In early August, Laura attended her 10-day Young Ornithologists’ Workshop at the Long Point Bird Observatory in Ontario and had a wonderful time. If you have a young Canadian birder, we highly recommend this program, which is free (except for travel costs) to the selected participants. The kids learned to band birds, including hummingbirds, and make study skins. Here are a few pictures of and by Laura from her stay,
Did you know that placing a hummingbird on its back immobilizes it?
Laura banding a bird in the lab,
Making a study skin of a red-winged blackbird that died hitting a window,
The lighthouse at Long Point,
Laura also went off with the provincial turkey vulture specialist to check on nests and young vultures in July, and then several weeks later returned to help band them,
The kids each had a week at 4H camp and loved it, as usual, Davy on his own to junior camp and Laura and Daniel to intermediate camp. And Laura and Davy won at the club level for the beef project books. This coming year, Davy and Daniel will be intermediates and Laura is a first year senior.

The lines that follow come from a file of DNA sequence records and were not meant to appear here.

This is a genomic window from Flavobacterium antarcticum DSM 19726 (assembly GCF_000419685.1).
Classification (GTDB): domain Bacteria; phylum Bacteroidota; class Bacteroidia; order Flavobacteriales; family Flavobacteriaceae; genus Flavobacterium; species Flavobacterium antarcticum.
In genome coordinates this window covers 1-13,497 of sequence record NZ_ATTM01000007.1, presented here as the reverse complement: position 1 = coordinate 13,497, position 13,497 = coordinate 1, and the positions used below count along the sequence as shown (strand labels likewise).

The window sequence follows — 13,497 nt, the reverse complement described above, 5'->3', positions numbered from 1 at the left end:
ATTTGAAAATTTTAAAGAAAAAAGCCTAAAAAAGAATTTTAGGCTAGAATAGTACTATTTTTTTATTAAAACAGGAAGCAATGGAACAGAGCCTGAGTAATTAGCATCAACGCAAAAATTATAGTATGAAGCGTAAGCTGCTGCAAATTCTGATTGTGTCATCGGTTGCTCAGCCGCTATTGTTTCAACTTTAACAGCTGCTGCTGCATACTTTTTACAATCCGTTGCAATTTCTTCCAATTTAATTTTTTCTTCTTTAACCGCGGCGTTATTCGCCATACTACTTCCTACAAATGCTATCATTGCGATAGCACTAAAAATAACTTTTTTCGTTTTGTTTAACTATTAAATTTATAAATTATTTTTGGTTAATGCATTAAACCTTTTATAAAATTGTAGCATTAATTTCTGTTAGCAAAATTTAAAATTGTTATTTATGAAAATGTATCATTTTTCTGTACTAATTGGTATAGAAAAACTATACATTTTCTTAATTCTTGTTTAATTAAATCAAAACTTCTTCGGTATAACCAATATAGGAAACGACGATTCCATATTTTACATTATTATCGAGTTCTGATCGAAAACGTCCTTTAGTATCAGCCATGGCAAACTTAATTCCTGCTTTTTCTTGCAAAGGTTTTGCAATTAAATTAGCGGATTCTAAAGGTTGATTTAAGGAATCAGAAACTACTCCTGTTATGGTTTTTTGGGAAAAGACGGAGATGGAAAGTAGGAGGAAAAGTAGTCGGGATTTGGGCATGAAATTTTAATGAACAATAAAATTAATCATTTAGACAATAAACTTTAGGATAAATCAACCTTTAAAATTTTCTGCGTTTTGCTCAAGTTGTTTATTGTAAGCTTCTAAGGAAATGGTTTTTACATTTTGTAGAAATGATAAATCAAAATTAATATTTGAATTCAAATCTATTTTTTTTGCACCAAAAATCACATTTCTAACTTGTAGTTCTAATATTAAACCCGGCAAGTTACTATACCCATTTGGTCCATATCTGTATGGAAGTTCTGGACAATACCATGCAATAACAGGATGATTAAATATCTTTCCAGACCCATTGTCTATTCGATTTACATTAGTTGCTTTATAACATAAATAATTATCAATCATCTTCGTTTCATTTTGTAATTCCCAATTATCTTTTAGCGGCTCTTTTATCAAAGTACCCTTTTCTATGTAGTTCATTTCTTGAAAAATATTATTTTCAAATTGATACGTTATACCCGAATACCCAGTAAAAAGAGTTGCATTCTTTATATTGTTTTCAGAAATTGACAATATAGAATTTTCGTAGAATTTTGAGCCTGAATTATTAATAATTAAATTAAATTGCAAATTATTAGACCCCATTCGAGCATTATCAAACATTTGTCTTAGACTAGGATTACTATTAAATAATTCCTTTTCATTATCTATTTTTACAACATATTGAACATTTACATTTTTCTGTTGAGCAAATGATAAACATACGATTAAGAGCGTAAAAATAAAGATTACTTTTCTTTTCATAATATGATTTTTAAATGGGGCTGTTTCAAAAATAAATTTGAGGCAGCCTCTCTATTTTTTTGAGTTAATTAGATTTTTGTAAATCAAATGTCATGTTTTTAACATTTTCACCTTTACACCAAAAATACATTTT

Laura turned 15, the boys were responsible for cutting and baling most of the hay again. The boys also looked after a neighbor’s grass, and Daniel had a job limbing a neighbor’s spruce trees with the chainsaw. While the boys were haying, a oil company set up a lease for some exploratory drilling. Tom’s parents’ stopped in to survey the work, and the older supervisor told that on one of his first days, he saw a tractor apparently driving around on its own. He went back to his work trailer for his binoculars, and realized it was just a very young, smaller than usual driver (Davy), and he told my inlaws how impressed he was with the boys’ care and stick-to-itiveness, especially when dealing with breakdowns and especially in comparison to his own crew.